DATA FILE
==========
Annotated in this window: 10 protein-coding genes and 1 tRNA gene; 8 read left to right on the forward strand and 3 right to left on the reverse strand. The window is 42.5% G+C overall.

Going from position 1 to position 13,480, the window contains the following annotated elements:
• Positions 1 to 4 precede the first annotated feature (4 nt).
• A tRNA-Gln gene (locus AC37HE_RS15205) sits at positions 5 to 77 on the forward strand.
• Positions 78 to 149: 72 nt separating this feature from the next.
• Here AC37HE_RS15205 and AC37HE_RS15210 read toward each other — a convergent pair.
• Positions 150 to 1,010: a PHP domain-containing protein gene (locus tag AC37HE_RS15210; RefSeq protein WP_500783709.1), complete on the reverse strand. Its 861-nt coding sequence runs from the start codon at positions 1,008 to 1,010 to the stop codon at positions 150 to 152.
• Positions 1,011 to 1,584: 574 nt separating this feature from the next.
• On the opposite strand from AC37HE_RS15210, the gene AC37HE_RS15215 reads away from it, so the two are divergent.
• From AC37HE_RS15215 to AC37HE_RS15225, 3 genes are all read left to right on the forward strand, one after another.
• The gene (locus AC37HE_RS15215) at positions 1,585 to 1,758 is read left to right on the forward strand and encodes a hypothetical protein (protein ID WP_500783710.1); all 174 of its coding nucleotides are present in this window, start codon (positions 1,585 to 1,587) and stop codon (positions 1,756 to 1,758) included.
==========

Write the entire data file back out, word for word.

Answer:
Annotated in this window: 10 protein-coding genes and 1 tRNA gene; 8 read left to right on the forward strand and 3 right to left on the reverse strand. The window is 42.5% G+C overall.

Going from position 1 to position 13,480, the window contains the following annotated elements:
• Positions 1 to 4 precede the first annotated feature (4 nt).
• A tRNA-Gln gene (locus AC37HE_RS15205) sits at positions 5 to 77 on the forward strand.
• Positions 78 to 149: 72 nt separating this feature from the next.
• Here AC37HE_RS15205 and AC37HE_RS15210 read toward each other — a convergent pair.
• Positions 150 to 1,010: a PHP domain-containing protein gene (locus tag AC37HE_RS15210; RefSeq protein WP_500783709.1), complete on the reverse strand. Its 861-nt coding sequence runs from the start codon at positions 1,008 to 1,010 to the stop codon at positions 150 to 152.
• Positions 1,011 to 1,584: 574 nt separating this feature from the next.
• On the opposite strand from AC37HE_RS15210, the gene AC37HE_RS15215 reads away from it, so the two are divergent.
• From AC37HE_RS15215 to AC37HE_RS15225, 3 genes are all read left to right on the forward strand, one after another.
• The gene (locus AC37HE_RS15215) at positions 1,585 to 1,758 is read left to right on the forward strand and encodes a hypothetical protein (protein ID WP_500783710.1); all 174 of its coding nucleotides are present in this window, start codon (positions 1,585 to 1,587) and stop codon (positions 1,756 to 1,758) included.